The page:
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Ceramic Paper Insulation?

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powderburner

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With a sheet thickness of 1/8th or 1/4 inch (1/16th was the minimum I saw listed), wouldn't it be almost as effective to wrap an equivalent thickness of more 'inhibitor' layers instead? And a whole lot cheaper? (or is this a dumb question)
 

BlueNinja

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Dunno. If you got teh money, go for it, but I say it's too much. minimum order of $890, ouch, and if you find that you don't like it, loss to you. It's all up to you however.
 

Loki

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I have experimented with this stuff. The problems that I had resulted from the paper being really flimsy. It was like working with compressed lint. It could handle the high temperatures, but it has very little strength. It's also somewhat porus, you can flow gas right through it.
 

Elapid

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thanks for the input!
is the porous nature of the material a major problem?

how about alternate layers of ceramic paper and kraft paper to make casting tubes that would not need liners...?
 

cdma77

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Aerocon carriers teflon tape. What about that ? Or RTV coated tube ?
 

Elapid

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the purpose of the ceramic paper insulation would be to keep the high temperature combustion gases from melting through the motor casing during a long, hot, high-pressure burn.

teflon is not a good insulator, that i know of, and breaks down into highly toxic compounds when heated over 350F (IIRC).

thanks for the reply, tho!
:)
 

Stymye

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this morning, after a night of mexican food and some tecate ,I could have used some of that ceramic paper.
talk about combustion!
 

BlueNinja

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Originally posted by Elapid
the purpose of the ceramic paper insulation would be to keep the high temperature combustion gases from melting through the motor casing during a long, hot, high-pressure burn.

teflon is not a good insulator, that i know of, and breaks down into highly toxic compounds when heated over 350F (IIRC).

thanks for the reply, tho!
:)

I never knew of teflon breaking down, we have some nonstick teflon sheets that you can use for baking cookies and stuff, and it's been a while since I took home ec. but i think they were heated at least 350 degrees... Even then, taflo pans are subjected to temps of over 300 degrees on teh stove... at least according to my digital thermometer.
 

Elapid

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Originally posted by Blue_Ninja_150
I never knew of teflon breaking down, we have some nonstick teflon sheets that you can use for baking cookies and stuff, and it's been a while since I took home ec. but i think they were heated at least 350 degrees... Even then, taflo pans are subjected to temps of over 300 degrees on teh stove... at least according to my digital thermometer.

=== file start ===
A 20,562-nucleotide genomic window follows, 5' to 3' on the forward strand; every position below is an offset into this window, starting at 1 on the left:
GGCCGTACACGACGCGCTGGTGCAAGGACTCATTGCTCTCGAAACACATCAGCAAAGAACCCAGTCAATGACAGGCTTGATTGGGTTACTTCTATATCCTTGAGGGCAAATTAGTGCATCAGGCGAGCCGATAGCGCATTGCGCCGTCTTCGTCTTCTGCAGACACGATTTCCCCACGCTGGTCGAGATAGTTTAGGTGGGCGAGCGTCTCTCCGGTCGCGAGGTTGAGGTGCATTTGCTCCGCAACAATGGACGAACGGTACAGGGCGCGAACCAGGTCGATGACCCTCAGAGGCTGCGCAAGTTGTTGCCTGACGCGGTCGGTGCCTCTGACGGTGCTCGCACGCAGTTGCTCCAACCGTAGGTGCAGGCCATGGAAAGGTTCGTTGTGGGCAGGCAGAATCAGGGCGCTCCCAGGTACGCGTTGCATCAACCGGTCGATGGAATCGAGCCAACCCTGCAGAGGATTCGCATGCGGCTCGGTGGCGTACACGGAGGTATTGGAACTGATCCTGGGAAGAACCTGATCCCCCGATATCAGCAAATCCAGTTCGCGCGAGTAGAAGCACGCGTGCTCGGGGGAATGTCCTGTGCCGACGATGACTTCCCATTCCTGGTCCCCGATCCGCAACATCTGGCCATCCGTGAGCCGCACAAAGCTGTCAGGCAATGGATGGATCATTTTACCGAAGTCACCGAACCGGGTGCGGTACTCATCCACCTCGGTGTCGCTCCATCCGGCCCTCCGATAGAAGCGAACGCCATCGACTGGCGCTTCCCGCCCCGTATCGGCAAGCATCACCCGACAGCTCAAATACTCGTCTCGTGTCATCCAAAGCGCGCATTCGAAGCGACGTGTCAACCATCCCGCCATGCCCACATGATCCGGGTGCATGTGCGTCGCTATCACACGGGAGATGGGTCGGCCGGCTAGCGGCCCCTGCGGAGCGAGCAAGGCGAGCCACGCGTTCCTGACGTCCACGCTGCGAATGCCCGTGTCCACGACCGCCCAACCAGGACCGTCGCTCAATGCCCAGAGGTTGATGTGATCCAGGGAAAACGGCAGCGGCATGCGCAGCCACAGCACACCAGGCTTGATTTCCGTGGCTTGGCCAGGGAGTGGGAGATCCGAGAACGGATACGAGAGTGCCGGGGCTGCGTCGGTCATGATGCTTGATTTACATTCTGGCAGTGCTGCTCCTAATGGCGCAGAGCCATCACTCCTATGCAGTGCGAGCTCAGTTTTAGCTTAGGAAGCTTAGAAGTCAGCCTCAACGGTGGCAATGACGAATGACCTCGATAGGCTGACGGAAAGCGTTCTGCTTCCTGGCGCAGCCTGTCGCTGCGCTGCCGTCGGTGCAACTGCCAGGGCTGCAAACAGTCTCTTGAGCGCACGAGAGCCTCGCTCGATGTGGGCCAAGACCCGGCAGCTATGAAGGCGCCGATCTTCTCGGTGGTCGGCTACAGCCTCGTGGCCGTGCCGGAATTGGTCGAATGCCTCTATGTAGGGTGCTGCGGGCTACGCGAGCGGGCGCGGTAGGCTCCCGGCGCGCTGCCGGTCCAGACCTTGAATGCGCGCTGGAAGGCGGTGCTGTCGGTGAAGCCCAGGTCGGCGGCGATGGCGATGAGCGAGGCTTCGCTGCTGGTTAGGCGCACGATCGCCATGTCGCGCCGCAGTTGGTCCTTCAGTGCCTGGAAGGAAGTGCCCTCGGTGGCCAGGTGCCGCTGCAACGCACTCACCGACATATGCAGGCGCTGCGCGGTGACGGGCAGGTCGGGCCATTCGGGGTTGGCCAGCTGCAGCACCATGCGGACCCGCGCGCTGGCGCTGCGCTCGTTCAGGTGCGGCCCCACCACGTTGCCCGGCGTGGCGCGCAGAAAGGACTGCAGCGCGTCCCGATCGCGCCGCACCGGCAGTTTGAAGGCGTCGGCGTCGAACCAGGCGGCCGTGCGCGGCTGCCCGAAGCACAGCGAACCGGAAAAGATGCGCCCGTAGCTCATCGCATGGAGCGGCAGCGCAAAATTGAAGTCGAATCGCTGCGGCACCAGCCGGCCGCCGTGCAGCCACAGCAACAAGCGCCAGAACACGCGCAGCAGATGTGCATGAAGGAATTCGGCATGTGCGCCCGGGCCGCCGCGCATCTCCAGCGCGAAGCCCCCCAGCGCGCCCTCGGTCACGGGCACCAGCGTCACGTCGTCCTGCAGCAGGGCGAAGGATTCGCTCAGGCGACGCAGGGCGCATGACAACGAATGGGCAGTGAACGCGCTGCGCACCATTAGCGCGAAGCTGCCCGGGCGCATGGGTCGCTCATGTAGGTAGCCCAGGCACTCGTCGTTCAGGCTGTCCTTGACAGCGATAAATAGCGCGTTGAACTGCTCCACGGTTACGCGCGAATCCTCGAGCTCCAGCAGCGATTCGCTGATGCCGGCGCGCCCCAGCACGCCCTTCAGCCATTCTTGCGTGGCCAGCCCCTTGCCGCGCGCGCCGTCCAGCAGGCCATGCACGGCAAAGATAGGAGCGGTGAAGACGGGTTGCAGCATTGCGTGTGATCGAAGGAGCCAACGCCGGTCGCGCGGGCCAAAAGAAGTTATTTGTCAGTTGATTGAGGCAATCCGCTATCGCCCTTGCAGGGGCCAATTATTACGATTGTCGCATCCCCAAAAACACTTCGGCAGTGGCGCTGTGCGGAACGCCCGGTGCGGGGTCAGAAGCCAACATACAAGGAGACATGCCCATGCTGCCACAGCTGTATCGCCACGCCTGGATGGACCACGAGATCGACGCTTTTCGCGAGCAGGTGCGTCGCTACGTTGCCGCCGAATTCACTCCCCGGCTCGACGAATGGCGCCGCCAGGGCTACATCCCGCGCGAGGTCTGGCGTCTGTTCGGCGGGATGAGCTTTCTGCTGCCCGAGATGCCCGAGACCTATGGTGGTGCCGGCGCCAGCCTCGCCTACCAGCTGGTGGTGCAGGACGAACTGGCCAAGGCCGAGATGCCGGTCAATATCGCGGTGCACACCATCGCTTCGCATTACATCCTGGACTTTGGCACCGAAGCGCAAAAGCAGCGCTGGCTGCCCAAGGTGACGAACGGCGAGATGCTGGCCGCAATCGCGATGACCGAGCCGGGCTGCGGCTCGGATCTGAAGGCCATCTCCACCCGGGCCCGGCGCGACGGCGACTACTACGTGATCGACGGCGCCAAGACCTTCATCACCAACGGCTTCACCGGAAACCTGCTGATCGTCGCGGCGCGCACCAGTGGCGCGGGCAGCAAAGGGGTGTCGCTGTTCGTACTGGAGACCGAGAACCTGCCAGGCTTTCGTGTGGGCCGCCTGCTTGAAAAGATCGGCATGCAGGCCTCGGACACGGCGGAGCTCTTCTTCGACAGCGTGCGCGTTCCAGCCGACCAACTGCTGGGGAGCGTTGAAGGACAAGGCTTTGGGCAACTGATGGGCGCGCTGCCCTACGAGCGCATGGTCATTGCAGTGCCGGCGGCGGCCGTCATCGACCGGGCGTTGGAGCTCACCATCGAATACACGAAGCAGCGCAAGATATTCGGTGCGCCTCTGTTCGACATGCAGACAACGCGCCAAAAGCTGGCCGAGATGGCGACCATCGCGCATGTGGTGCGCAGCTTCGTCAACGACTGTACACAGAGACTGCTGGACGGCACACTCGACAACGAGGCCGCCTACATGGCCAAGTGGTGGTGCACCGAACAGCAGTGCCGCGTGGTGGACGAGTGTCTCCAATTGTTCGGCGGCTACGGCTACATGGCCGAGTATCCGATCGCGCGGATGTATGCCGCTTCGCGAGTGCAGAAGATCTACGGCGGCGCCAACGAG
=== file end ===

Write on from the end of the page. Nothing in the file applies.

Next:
is bliss

i was off by 50*F, but as you will see, i did say, "if i recall correctly".

http://www.ewg.org/issues/pfcs/20030529/index.php


Breathing Teflon tape fumes

The reliability of humans as indicators of Teflon toxicity was confirmed in a mass poisoning incident involving inhalation of Teflon fumes from heated Teflon tape.

One year after DuPont’s cigarette experiments, the Air Force conducted human studies following a C54 flight in which all the passengers and crew became mysteriously ill [Nuttall et al. 1964]. The incident is recounted in a review of fluoropolymer safety conducted 13 years later by the National Institute for Occupational Safety and Health (NIOSH): “Within 1 hour of takeoff, most of the passengers and two of the crew members had chest discomfort and general malaise, including chills, nausea, and respiratory distress in some. One passenger vomited and collapsed and was found 5-10 minutes later in a cyanotic state with a weak and rapid pulse. A second passenger had severe respiratory distress and moderate collapse. Six passengers were incapacitated, and five were given oxygen... On arrival, three passengers required hospitalization, and everyone aboard the plane except one co-pilot had experienced effects, which persisted after the plane landed.” Four people who collected air samples from the plane after it landed also developed a fever reaction [NIOSH 1977].

A series of human experiments was designed to pinpoint the cause. Up to 28 volunteers in six separate trials were exposed to fumes from the exhaust system of the airplane. After ruling out multiple gases and other potential causes, the toxicity was linked to Teflon tape that had covered part of the exhaust manifold, and that had heated up during flight to offgasing temperatures.
 

BlueNinja

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Yikes. Kinda scared to bake cookies now... :eek:


Sorry if i kinda sounded like a knowitall, just relating a personal experience.
 

Elapid

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suggest using PTFE tape as recovery wadding...
i feel this is not safe.

:eek:
 

Loki

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Originally posted by Elapid
thanks for the input!
is the porous nature of the material a major problem?

how about alternate layers of ceramic paper and kraft paper to make casting tubes that would not need liners...?
The porous nature is a problem, as I said.

Another problem is that it is relatively expensive.

Even if your casting tubes hold up, in a Bates motor you still have the gaps between the grains to worry about.
 
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